United States Edition

Clematis

Clematis

Clematis is part of the Clematis genus. Its scientific name is Clematis.

There are over 200 species of clematis; most of them are deciduous vines, but a few are freestanding or sprawling and nontwining. Among the herbaceous clematis are C. integrifolia varieties, which range from just over a foot tall to over 6 feet tall and can be fragrant, and the heracleifolia, which are strongly upright shrubs to 4 feet tall. The large-flowered hybrids are perhaps the best-known.

There are clematis that bloom in early spring, summer, late fall, or some combination of those times.

Common wisdom is that clematis likes ‘its head in the sun and feet in the shade.’ In reality, companion plants will generally provide as much shade as is needed, and many varieties will grow and flower quite well with moderate amounts of sun.

They are typically divided into three groups based on bloom time, and consequentially, how they should be pruned to avoid cutting of the flowers:

  • Group 1 – blooms early in the season on the previous year’s growth. Prune immediately after flowering to keep from cutting off next year’s buds.
  • Group 2 – bloom once in spring, then again in fall, or intermittently through the summer on old growth. Try to avoid pruning except for removing dead wood.
  • Group 3 – bloom in the summer or autumn on new wood. Prune while dormant in the fall or winter. These can be cut to the ground in the winter if they are looking scraggly, and it will not affect the next season’s bloom.

This plant is toxic to pets. 1

Clematis grows as a perennial and is a flower / ornamental. Being a perennial plant, it tends to grow best over several years (approx 3 years and greater). Clematis is known for its vine habit and growing to a height of approximately 2.44 metres (7.93 feet). Try planting Clematis if you'd like to attract bees to your garden. Popular varieties of Clematis with home gardeners are Jackmanii, The President, Nelly Moser, Multi Blue and Ville de Lyon.

China is thought to be the country of origin for Clematis.

Clematis is normally fairly low maintenance and is normally quite easy to grow, as long as a level of basic care is provided throughout the year. Being aware of the basic soil, sun and water preferences will result in a happier and healthier plant.

This plant info is provided by the myfolia gardener's wiki. All details about Clematis have been kindly provided by our members.

How to grow Clematis

  • Full Sun

    +
  • High

For climbers, provide a sturdy support that the tiny stems can curl around.

Nearly all clematis like rich, loose, fast-draining soil with generous quantities of organic matter; add lime only if there’s a deficiency. They are forgiving of most soil types. Clematis are heavy feeders and don’t like to dry out or be constantly wet.

Don’t fertilize when the plant is about to bloom, as this can shorten the bloom period.

Clematis do well with companion plants that won’t crowd their roots underground; these provide shade over the root zone and act as mulch. Rocks used as mulch can cause baking in the sun.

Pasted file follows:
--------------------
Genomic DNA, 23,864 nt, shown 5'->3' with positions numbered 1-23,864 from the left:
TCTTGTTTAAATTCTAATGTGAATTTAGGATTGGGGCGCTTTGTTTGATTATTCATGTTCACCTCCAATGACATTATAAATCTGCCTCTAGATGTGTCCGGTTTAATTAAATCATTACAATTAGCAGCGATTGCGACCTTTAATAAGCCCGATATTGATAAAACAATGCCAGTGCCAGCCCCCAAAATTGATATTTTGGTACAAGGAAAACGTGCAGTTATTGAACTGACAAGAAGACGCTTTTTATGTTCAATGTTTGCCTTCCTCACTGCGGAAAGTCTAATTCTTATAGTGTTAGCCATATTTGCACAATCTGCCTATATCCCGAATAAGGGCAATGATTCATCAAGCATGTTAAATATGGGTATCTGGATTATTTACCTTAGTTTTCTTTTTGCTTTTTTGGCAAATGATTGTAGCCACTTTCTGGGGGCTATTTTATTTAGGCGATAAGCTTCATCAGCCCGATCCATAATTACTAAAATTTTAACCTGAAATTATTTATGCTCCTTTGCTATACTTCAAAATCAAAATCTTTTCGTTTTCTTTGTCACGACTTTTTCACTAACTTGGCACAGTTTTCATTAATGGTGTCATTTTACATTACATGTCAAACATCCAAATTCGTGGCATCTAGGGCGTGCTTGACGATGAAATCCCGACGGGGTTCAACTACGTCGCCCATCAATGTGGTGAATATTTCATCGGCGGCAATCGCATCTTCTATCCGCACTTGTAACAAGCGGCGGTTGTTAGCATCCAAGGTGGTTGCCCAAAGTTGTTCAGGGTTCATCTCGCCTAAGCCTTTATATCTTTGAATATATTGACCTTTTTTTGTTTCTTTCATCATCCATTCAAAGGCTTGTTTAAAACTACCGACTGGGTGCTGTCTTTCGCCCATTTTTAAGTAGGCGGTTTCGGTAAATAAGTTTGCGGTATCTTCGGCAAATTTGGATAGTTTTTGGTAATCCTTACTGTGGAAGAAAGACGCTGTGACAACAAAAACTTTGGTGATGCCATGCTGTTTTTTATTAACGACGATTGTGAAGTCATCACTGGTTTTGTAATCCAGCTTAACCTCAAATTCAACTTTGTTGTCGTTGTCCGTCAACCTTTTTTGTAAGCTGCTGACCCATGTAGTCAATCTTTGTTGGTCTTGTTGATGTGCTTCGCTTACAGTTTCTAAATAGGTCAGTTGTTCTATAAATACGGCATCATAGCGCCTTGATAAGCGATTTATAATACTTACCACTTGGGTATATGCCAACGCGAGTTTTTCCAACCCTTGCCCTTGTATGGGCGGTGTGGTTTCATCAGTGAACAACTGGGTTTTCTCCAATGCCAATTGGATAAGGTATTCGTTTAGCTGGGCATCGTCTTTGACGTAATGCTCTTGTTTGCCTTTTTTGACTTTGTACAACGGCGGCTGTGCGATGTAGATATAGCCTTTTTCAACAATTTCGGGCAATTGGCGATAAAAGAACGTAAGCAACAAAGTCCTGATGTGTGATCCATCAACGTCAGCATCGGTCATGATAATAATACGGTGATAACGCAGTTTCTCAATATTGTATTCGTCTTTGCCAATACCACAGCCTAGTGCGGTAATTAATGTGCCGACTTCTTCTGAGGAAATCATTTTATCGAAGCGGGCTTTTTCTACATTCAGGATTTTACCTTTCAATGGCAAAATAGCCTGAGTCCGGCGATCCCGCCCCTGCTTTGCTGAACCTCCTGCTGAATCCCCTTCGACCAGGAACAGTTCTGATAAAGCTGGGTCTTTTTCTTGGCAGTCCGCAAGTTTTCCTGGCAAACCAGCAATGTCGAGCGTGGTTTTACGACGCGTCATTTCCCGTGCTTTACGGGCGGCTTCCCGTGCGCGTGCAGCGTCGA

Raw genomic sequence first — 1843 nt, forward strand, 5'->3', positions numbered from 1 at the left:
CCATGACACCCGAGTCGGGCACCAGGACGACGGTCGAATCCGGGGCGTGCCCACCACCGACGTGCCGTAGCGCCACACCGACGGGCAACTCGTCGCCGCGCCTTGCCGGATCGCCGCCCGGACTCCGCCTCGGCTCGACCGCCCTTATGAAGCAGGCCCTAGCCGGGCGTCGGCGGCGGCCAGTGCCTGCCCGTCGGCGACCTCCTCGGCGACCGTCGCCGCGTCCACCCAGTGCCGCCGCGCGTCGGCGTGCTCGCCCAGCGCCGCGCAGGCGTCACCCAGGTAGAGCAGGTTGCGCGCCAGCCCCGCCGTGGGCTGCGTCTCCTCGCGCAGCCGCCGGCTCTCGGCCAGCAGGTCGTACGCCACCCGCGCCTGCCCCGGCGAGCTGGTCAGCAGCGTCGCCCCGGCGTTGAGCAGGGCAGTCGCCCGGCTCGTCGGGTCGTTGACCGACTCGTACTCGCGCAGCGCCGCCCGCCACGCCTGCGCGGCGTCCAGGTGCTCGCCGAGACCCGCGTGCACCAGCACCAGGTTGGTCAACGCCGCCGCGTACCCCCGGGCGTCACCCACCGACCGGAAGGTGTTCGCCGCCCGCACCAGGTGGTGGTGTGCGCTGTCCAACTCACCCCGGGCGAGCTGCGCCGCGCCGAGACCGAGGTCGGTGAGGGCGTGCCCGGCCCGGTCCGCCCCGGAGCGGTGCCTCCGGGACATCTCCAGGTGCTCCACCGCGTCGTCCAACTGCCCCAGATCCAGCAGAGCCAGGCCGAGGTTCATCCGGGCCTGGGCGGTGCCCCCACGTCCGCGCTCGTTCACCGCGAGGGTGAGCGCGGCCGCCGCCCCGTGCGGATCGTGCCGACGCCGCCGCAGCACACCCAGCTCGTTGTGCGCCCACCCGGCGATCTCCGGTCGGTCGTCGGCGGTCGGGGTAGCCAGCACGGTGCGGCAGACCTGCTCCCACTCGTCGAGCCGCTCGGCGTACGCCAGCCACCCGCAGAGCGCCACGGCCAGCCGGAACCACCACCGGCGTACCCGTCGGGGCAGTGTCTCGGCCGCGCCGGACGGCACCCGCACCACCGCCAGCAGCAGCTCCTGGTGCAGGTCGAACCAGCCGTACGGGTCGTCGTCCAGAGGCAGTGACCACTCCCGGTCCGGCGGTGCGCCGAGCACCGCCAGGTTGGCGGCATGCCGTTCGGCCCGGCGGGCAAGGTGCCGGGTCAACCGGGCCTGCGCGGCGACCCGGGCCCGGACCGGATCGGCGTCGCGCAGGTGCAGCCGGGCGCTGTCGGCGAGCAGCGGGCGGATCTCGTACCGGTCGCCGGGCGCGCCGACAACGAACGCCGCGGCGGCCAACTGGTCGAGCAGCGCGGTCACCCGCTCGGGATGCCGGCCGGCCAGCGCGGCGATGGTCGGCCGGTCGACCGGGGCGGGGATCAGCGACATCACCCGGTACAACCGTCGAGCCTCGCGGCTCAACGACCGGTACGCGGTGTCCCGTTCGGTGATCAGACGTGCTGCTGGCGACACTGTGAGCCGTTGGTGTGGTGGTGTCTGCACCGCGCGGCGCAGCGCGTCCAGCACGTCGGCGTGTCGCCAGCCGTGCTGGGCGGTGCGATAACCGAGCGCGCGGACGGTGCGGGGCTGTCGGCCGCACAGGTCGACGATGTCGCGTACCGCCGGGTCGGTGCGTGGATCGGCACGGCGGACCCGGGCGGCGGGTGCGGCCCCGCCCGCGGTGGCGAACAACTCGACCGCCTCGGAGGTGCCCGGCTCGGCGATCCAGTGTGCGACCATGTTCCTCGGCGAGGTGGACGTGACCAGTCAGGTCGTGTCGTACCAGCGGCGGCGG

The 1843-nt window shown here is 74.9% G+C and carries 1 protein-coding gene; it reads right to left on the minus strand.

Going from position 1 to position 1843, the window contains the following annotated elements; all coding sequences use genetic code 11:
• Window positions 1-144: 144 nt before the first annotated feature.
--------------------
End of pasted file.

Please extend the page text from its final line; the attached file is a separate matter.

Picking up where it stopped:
Zone recommendations can vary with species/varieties. Remember that clematis in pots are less hardy than clematis in the ground.

Water requirements vary with species, but most like well draining soil with plenty of water.

Plant in a location that enjoys full sun and remember to water often. As a rough idea of the types of climates Clematis does best in, check to see if your local area is within USDA Hardiness Zones 4 and 11. Keep in mind when planting that Clematis is thought of as hardy, so this plant will survive close to or on freezing temperatures.

Growing Clematis from seed

Look to ensure a distance 1.49 feet (45.7 cm) between Clematis seeds when sowing to make sure your seedlings have enough space.

Transplanting Clematis

Head in the sun, feet in the shade. Mulch well after planting. It also helps to plant a ground cover around the base of a clematis to keep it cool.

Ensure that temperatures are mild and all chance of frost has passed before planting out, as Clematis is a hardy plant.

Companion plants for Clematis

These plants have been known to grow well alongside Clematis so consider planting:

Repellent plants for Clematis

These plants will not grow well with Clematis so avoid planting these within close proximity:

Common Clematis problems

These problems, diseases and pests are known to affect Clematis plants:

Chlorosis (low iron) is indicated when leave have green veins but are otherwise yellow. Trace mineral fertilizer supplements can be used for this.

Magnesium shortage is indicated by entire leaf, including newest growth, being yellow. Use a drench of Epsom salts for this.

Clematis wilt is a fungus; it doesn’t affect the crown or roots, so you can remove all the top growth and burn it or bag it and dispose of it with garbage (not safe for composting), then water and fertilize your plant to help it recover.

Powdery mildew also occurs; fungicides can be used as preventatives for plants that tend to get this. Pruning the affected foliage, then fertilizing and watering help the plant recover. Make sure your plant has an area of good air circulation and doesn’t have overhead watering that may leave it damp.

Other names for Clematis

Misspellings: Ruutez, Clemetis

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Clematis care instructions

How long does Clematis take to grow?

These estimates for how long Clematis takes to sprout, grow and harvest are from real observations from real gardeners, right around the world. Start logging and journaling your observations to participate!

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